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Depression and recovery of transmission at the squid giant synapse.

By K Kusano and E M Landau


1. The process of synaptic depression and recovery were studied in the squid (Loligo pealii) giant synapse with intracellular recording and stimulating electrodes in the prescence of tetrodotoxin (10-minus 7 M). 2. When the synapse was stimulated at 50 Hz, depression occurred rapidly. Recovery after the tetanus was a first-order process with an average recovery time constant of 4-9 sec. The rate of recovery was independent of the amplitude of the post-synaptic potential (p.s.p.) or the degree of depression. 3. For the first five to seven p.s.p.s in the train there was a linear relationship between depression and the total amount of transmitter previously released. This may indicate that depression in this preparation was caused by the depletion of the presynaptic store of transmitter (S). 4. Assuming that this interpretation was correct, we could show that recovery from depression during the tetanus (i.e. 'mobilization') proceeded about 10 times faster than after the end of the tetanus. 5. When the amplitude of the p.s.p. was varied by changing the bathing calcium concentration, [Ca], the degree of depression was correlated to the amplitude of the p.s.p. 6. When the amplitude of the p.s.p. was increased by increasing pre-synaptic depolarization, synaptic depression was found to increase as well. However, synaptic depression increased less than the amplitude of the p.s.p., the relationship between these two measures being non-linear. 7. This finding is interpreted to indicate that the transmitter stores, S, are closely related to the area of the presynaptic membrane which is sufficiently depolarized to release transmitter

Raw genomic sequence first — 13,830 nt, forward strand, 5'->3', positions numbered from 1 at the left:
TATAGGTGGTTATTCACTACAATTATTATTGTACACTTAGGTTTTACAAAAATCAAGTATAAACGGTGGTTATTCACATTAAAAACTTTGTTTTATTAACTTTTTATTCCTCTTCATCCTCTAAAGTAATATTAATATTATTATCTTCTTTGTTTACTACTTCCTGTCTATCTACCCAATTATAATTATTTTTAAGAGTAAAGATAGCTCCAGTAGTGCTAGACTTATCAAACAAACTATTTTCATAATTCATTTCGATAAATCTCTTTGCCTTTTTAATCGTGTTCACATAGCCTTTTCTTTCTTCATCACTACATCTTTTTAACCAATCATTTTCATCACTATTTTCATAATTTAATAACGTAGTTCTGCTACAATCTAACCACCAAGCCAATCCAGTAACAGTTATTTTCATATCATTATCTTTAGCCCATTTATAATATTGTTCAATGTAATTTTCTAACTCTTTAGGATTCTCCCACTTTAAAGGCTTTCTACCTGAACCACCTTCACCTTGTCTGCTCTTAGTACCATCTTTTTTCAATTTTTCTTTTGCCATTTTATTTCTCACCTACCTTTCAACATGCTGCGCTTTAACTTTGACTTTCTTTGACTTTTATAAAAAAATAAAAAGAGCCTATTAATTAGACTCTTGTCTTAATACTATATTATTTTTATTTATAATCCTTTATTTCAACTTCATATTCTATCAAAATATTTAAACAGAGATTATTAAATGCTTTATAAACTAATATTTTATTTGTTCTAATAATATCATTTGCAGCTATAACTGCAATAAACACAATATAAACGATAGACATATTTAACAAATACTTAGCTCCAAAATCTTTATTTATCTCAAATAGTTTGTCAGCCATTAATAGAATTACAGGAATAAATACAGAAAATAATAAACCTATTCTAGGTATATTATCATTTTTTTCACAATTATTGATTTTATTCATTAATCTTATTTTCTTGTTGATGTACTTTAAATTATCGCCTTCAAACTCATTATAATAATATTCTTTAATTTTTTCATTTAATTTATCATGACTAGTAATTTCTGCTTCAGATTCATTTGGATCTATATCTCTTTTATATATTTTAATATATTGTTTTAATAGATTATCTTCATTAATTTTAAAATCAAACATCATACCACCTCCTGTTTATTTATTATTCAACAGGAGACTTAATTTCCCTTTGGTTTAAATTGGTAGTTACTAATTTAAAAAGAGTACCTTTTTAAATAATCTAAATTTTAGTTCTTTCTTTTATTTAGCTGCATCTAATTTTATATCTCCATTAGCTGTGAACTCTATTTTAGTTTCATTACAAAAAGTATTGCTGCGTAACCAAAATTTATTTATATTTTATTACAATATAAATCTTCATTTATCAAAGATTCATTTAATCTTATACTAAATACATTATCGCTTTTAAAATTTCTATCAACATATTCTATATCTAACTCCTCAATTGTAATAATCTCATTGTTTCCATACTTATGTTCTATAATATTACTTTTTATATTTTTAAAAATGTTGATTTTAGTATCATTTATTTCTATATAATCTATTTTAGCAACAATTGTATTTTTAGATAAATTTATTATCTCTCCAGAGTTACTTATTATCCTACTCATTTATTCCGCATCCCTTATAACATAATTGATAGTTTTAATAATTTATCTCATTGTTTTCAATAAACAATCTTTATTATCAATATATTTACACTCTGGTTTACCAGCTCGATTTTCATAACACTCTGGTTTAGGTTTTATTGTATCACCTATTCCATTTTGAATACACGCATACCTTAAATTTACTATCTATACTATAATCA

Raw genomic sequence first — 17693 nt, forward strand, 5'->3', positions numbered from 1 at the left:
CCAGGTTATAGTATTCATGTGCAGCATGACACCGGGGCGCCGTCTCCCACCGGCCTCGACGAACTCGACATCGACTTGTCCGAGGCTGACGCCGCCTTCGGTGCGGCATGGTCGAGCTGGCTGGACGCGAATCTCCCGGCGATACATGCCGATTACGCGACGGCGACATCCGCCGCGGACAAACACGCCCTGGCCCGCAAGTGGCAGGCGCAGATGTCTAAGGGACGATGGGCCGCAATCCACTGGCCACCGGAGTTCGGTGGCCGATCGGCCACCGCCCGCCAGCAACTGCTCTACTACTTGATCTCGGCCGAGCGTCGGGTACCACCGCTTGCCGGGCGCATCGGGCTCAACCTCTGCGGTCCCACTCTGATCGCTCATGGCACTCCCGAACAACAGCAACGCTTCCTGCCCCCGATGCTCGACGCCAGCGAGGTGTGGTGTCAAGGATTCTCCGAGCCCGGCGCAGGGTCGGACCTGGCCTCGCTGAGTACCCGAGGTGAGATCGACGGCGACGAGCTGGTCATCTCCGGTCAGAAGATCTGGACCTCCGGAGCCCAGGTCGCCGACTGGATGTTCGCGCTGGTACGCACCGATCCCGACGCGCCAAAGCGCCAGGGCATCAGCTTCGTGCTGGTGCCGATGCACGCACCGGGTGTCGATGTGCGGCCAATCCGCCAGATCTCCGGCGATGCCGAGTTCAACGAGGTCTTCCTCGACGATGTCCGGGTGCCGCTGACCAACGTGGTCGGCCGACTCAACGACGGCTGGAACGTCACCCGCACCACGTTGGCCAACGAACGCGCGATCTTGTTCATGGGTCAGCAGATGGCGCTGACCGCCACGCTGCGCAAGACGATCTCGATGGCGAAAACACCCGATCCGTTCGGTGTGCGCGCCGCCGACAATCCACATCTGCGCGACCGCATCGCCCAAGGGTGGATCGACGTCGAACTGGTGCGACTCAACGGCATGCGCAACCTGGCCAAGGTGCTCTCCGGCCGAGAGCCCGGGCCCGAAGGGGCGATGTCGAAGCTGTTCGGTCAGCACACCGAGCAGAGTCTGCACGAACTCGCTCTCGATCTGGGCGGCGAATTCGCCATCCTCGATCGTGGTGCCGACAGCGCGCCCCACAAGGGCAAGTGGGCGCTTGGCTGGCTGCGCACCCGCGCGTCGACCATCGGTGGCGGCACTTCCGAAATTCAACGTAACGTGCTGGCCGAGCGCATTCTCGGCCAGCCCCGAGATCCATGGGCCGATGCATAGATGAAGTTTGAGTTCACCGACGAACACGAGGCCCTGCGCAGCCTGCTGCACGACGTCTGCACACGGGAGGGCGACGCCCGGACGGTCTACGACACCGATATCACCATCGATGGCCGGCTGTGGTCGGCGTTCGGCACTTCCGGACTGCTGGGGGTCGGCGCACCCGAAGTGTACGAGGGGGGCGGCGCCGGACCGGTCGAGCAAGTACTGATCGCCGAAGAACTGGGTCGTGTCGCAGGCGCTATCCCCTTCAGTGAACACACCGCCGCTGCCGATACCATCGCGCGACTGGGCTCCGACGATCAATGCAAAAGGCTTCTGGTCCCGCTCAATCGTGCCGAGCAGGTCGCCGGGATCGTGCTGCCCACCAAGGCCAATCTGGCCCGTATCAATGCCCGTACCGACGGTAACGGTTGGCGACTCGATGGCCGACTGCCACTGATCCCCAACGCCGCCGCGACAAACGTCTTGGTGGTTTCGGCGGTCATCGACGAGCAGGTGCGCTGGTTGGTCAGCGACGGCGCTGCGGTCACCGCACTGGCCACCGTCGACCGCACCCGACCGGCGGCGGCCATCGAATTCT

Topics: Research Article
OAI identifier: oai:pubmedcentral.nih.gov:1330842
Provided by: PubMed Central
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